The United Kingdom’s Supreme Court has upheld the nation’s policy allowing for gender-binary passport options only, despite a challenge from a petitioner who wanted a third option added to the travel document applications.
Christie Elan-Cane sought to challenge the policy of Her Majesty’s Passport Office which requires individuals to mark fi they are either male or female. Elane-Cane, a longtime advocate for non-binary identity, argued that this was a violation of human rights.
The Supreme Court, however, determined that it was necessary for the purposes of the passport office to verify an individual’s biological gender when they apply for the travel documents.
“The form is concerned with the applicants’ gender as a biographical detail which can be used to confirm their identity by checking it against the birth, adoption or gender recognition certificates provided and other official records,” Lord Reed said while giving the ruling on Friday, according to The Epoch Times.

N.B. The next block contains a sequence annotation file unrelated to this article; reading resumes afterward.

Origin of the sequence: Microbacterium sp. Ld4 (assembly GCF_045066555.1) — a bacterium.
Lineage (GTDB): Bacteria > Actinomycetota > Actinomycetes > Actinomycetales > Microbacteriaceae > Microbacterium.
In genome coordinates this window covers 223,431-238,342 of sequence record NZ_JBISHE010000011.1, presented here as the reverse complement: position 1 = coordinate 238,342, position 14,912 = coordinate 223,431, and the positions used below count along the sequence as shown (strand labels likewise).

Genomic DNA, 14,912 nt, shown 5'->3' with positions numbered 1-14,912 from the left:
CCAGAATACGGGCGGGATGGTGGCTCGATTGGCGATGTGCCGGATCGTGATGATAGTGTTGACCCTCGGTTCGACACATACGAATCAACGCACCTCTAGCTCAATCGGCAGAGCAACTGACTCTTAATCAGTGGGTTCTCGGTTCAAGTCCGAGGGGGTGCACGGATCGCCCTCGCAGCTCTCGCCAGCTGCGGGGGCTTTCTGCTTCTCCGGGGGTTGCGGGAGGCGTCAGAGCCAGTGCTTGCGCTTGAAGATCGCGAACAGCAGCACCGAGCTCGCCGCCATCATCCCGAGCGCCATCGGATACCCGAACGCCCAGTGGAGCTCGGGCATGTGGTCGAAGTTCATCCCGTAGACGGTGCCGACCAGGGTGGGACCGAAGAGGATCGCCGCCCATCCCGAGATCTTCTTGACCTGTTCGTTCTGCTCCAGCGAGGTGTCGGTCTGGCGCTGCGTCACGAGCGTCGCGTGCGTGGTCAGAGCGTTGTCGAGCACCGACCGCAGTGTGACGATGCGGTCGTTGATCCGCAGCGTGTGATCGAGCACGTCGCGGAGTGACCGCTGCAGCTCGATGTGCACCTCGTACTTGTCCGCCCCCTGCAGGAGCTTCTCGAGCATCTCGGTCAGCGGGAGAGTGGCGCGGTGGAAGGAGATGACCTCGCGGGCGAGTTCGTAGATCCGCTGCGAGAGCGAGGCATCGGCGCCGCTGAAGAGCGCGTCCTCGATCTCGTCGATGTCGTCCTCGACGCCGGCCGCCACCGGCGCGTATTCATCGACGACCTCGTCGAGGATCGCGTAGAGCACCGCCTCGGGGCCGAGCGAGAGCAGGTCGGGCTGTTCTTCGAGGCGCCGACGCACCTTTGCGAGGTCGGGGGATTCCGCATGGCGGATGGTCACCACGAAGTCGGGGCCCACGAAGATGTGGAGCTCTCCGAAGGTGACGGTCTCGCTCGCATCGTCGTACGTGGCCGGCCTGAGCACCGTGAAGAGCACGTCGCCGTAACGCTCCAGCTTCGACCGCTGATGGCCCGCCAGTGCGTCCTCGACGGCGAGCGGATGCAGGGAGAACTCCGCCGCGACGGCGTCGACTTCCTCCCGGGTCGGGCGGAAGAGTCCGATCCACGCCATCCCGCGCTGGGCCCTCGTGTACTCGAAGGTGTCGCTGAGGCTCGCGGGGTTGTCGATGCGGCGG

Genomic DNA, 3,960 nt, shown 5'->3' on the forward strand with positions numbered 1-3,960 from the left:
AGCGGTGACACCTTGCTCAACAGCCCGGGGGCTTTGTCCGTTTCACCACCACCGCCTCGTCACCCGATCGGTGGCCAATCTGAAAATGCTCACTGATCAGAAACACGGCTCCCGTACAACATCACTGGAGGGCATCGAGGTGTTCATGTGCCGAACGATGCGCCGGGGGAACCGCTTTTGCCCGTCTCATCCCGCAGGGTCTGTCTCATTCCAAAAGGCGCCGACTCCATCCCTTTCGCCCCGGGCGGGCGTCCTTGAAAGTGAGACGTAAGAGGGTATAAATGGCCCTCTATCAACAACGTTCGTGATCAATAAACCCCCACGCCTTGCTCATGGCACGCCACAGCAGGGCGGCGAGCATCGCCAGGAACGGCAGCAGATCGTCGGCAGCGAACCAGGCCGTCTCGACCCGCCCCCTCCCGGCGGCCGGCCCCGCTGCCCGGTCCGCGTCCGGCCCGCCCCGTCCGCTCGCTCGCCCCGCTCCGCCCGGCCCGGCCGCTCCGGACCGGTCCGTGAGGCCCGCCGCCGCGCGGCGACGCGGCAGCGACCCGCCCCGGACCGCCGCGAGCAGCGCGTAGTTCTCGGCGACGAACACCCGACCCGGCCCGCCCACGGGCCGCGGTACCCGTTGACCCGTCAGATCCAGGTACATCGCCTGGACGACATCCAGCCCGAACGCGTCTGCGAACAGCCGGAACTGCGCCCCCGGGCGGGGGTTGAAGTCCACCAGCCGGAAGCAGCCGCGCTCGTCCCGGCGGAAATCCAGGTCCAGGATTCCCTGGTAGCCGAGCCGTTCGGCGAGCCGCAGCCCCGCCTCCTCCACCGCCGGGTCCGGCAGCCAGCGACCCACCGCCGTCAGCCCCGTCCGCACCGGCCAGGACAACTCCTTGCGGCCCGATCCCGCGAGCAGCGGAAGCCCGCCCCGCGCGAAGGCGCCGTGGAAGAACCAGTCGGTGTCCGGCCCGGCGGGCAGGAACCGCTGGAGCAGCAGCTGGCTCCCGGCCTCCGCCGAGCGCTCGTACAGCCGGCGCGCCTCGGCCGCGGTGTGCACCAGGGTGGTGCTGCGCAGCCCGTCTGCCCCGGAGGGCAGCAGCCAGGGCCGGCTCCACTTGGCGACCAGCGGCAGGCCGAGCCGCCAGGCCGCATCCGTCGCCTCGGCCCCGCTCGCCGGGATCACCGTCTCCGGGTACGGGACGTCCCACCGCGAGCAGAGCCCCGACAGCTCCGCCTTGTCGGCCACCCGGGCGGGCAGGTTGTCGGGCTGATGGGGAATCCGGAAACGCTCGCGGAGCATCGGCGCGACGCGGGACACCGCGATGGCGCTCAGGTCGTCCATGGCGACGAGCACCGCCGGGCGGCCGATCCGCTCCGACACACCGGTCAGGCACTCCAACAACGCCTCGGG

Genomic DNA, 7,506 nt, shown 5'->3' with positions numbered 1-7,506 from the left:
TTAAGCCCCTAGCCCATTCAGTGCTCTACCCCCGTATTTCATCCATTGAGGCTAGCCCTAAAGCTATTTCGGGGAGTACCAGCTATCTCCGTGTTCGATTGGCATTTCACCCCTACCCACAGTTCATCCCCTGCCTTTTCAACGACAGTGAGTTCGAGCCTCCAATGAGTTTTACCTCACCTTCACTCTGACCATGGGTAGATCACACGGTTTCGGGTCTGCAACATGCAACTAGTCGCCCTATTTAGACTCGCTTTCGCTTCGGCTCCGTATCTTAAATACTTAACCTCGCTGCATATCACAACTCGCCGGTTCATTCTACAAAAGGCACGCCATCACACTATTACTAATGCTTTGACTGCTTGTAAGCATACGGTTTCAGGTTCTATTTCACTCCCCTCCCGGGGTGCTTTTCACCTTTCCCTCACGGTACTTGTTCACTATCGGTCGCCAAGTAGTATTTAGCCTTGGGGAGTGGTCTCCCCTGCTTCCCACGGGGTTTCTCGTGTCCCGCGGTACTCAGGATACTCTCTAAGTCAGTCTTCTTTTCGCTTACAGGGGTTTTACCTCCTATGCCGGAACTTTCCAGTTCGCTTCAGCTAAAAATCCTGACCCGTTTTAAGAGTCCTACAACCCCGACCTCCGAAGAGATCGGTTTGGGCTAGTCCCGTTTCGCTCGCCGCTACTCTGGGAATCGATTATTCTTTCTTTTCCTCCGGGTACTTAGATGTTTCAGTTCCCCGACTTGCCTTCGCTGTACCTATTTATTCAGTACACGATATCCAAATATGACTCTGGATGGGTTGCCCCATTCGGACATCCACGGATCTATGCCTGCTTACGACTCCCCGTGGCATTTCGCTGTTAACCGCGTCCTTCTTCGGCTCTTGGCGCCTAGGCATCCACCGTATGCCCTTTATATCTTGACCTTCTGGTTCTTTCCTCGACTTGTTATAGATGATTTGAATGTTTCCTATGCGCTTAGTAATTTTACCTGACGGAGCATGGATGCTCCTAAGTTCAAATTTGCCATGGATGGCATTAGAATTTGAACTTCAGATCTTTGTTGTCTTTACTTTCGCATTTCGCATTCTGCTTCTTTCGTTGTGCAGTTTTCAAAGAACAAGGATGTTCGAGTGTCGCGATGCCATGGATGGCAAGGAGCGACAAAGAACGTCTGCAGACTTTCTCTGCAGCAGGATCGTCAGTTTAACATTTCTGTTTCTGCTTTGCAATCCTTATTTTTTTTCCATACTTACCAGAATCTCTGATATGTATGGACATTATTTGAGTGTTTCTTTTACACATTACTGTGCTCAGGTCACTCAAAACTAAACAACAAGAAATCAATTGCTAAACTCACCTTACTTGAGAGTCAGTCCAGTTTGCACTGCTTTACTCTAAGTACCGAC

“It is, therefore, the gender recognized for legal purposes and recorded in those documents which is relevant.”
The high court’s president found that Elan-Cane’s concerns were “outweighed” by other factors, including “maintaining a coherent approach across government” as to how gender was classified and indicated on official documents.
“There is no legislation in the United Kingdom which recognizes a non-gendered category of individuals,” Lord Reed said.
“On the contrary, legislation across the statute book assumes that all individuals can be categorized as belonging to one of two sexes or genders, terms which have been used interchangeably.”
In response, Elan-Cane told reporters that the ruling places the United Kingdom on “the wrong side of history.”
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